The government lambasting on small scale miners condemning their work as amplifying the chaotic destruction of Typhoon Pablo is totally false and is an act of betrayal geared towards the poor Filipinos. “Kadtong niuli ko sa Pilipinas duha ka bulan na ang nilabay, giduaw nako ang sitio sa New Bataan sa probinsya sa Compostela Valley ug nakit-an nako ang sitwasyon sa minahan didto. Nadugmok pag maayo ang akong kasing-kasing sa akong nahibal-an. Didto kay nailhan nako ang komunidad sa mga gagmayng minero, ug sila nagbahin sa ako ug ilang sentimyento ug unsa sila maapektuhan kung sudlun ug langyaw na dagkong minahan ang ilang yuta na posibleng madaut ang ilang yuta, panginabuhi, ug ang ilang mga kinabuhi. Mao ba ning Pilipinas na ikabilin nato sa mga musunod na henerasyon? Among ginapangayo ang hustisya ug paspas na pagtubag ni Pangulo Benigno “Noynoy” Aquino III atol sa pagtabang sa atong mga kababayan para sila makahanlingkawas niining kalisod sa sitwasyon!!!” (When I went to back to the Philippines almost two months ago, I visited New Bataan in Compostela Valley Province and saw the mining situation. I was devastated. I met small scale miners, and they shared how their community will be affected by the possible invasion of huge foreign mining, which will potentially hurt their land, livelihood, and their lives. Is this the Philippines that we want for our future generation? We demand justice and quick response from President Benigno “Noynoy” Aquino III to help our kababayans to recover from this disaster!!!) ,said Anakbayan Toronto Chairperson Rhea A. Gamana, who is also a Mindanao native.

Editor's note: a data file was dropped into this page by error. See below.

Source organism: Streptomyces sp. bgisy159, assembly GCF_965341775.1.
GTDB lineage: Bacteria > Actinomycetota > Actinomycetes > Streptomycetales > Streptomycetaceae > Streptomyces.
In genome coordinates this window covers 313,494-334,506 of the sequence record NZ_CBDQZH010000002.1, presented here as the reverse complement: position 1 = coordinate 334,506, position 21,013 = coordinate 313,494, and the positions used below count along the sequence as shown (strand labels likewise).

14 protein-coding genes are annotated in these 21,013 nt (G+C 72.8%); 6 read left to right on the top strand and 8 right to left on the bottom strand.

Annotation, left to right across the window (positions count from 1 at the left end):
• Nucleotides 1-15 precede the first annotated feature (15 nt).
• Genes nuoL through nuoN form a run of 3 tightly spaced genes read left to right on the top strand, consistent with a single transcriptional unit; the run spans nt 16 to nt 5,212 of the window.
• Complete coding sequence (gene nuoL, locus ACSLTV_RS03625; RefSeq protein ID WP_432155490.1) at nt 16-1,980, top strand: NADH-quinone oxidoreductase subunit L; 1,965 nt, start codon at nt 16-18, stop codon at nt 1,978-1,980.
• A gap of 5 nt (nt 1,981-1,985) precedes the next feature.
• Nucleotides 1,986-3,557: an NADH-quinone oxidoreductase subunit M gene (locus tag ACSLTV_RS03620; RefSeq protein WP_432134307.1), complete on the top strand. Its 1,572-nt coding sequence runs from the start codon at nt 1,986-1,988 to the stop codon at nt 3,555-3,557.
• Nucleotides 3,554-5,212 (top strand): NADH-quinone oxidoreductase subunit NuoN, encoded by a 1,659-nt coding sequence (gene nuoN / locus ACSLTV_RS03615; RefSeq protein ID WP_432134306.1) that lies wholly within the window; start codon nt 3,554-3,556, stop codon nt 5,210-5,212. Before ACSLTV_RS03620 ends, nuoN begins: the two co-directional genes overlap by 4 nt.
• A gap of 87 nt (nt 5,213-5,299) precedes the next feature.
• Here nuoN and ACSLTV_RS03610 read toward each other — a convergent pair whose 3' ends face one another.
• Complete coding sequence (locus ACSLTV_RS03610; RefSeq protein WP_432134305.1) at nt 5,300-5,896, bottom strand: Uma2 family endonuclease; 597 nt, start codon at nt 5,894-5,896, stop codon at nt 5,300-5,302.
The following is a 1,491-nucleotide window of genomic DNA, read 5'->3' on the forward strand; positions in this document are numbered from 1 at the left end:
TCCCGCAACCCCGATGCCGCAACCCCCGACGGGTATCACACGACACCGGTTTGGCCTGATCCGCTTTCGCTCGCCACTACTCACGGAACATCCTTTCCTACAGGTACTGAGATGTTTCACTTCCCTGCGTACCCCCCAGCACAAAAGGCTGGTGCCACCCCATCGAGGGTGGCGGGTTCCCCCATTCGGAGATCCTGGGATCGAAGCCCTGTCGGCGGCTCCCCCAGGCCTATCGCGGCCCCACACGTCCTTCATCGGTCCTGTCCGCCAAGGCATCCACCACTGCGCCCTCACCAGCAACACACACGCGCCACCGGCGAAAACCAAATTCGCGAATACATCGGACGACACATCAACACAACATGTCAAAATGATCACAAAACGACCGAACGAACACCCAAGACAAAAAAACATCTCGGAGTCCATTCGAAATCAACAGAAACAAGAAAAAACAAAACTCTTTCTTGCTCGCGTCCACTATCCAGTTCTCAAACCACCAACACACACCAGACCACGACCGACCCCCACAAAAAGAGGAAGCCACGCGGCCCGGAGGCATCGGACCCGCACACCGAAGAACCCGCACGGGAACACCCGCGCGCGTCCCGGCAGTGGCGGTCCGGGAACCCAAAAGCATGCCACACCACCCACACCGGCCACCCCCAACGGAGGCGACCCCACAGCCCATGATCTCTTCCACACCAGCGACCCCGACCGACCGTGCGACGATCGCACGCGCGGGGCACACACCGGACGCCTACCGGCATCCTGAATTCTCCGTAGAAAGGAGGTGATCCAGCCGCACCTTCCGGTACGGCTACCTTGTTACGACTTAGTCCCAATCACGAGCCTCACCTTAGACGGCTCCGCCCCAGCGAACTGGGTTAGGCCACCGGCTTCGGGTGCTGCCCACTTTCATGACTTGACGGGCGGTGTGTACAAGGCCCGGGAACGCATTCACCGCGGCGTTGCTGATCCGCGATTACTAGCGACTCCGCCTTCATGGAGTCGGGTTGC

The Philippine delegate’s urgent appeal to halt global warming in the recent climate change conference is simply reactionary. The impact of recurring typhoons is natural, but the abilities of the Filipinos who have survived the typhoon are hampered down by conditions of unnatural nature. If the government is pro-environment and pro-people, it will recognise that the these calamities are primarily due to the sinking conditions of the status quo. The Alternative Minerals Management Bill is yet to be enacted. Typhoon Pablo confirmed that imperialism, feudalism and bureaucrat-capitalism are still inherent in the current system.
As Filipinos overseas, we want to register our concern regarding the continuing environmental degradation and seeming government neglect of its basic obligation to protect its people. A genuine change in political agenda must be pursued progressively by the masses to overcome capitalism and environmental catastrophe.
Defend our national patrimony versus big foreign mining firms plunder!
Stop the killings of indigenous leaders and environmental defenders!
Scrap the mining EO 79! Support the People’s Mining Bill!